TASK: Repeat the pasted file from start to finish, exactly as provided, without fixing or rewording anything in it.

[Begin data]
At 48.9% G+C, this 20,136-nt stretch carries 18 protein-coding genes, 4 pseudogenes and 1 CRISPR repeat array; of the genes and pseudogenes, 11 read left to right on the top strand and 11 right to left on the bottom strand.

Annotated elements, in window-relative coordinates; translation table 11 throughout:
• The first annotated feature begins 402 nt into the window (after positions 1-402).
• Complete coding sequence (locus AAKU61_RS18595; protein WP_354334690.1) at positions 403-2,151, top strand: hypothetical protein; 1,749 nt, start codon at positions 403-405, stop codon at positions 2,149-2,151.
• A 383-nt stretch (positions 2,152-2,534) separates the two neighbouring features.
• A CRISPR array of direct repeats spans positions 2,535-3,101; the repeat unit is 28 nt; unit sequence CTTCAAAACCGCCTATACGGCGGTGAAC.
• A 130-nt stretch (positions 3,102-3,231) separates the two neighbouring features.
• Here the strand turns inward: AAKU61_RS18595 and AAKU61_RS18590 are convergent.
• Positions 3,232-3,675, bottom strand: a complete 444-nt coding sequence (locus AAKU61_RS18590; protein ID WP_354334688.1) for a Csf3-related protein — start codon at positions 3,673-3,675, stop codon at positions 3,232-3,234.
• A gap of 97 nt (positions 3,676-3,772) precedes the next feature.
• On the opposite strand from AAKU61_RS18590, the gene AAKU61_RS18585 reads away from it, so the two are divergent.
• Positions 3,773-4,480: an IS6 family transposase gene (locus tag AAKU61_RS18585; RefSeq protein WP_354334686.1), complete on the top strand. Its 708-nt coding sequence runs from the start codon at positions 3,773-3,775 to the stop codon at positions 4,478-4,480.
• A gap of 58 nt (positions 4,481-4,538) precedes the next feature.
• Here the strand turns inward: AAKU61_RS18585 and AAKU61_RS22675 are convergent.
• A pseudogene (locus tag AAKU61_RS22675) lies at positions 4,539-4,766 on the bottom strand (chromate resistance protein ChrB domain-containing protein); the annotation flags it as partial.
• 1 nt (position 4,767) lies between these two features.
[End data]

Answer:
At 48.9% G+C, this 20,136-nt stretch carries 18 protein-coding genes, 4 pseudogenes and 1 CRISPR repeat array; of the genes and pseudogenes, 11 read left to right on the top strand and 11 right to left on the bottom strand.

Annotated elements, in window-relative coordinates; translation table 11 throughout:
• The first annotated feature begins 402 nt into the window (after positions 1-402).
• Complete coding sequence (locus AAKU61_RS18595; protein WP_354334690.1) at positions 403-2,151, top strand: hypothetical protein; 1,749 nt, start codon at positions 403-405, stop codon at positions 2,149-2,151.
• A 383-nt stretch (positions 2,152-2,534) separates the two neighbouring features.
• A CRISPR array of direct repeats spans positions 2,535-3,101; the repeat unit is 28 nt; unit sequence CTTCAAAACCGCCTATACGGCGGTGAAC.
• A 130-nt stretch (positions 3,102-3,231) separates the two neighbouring features.
• Here the strand turns inward: AAKU61_RS18595 and AAKU61_RS18590 are convergent.
• Positions 3,232-3,675, bottom strand: a complete 444-nt coding sequence (locus AAKU61_RS18590; protein ID WP_354334688.1) for a Csf3-related protein — start codon at positions 3,673-3,675, stop codon at positions 3,232-3,234.
• A gap of 97 nt (positions 3,676-3,772) precedes the next feature.
• On the opposite strand from AAKU61_RS18590, the gene AAKU61_RS18585 reads away from it, so the two are divergent.
• Positions 3,773-4,480: an IS6 family transposase gene (locus tag AAKU61_RS18585; RefSeq protein WP_354334686.1), complete on the top strand. Its 708-nt coding sequence runs from the start codon at positions 3,773-3,775 to the stop codon at positions 4,478-4,480.
• A gap of 58 nt (positions 4,481-4,538) precedes the next feature.
• Here the strand turns inward: AAKU61_RS18585 and AAKU61_RS22675 are convergent.
• A pseudogene (locus tag AAKU61_RS22675) lies at positions 4,539-4,766 on the bottom strand (chromate resistance protein ChrB domain-containing protein); the annotation flags it as partial.
• 1 nt (position 4,767) lies between these two features.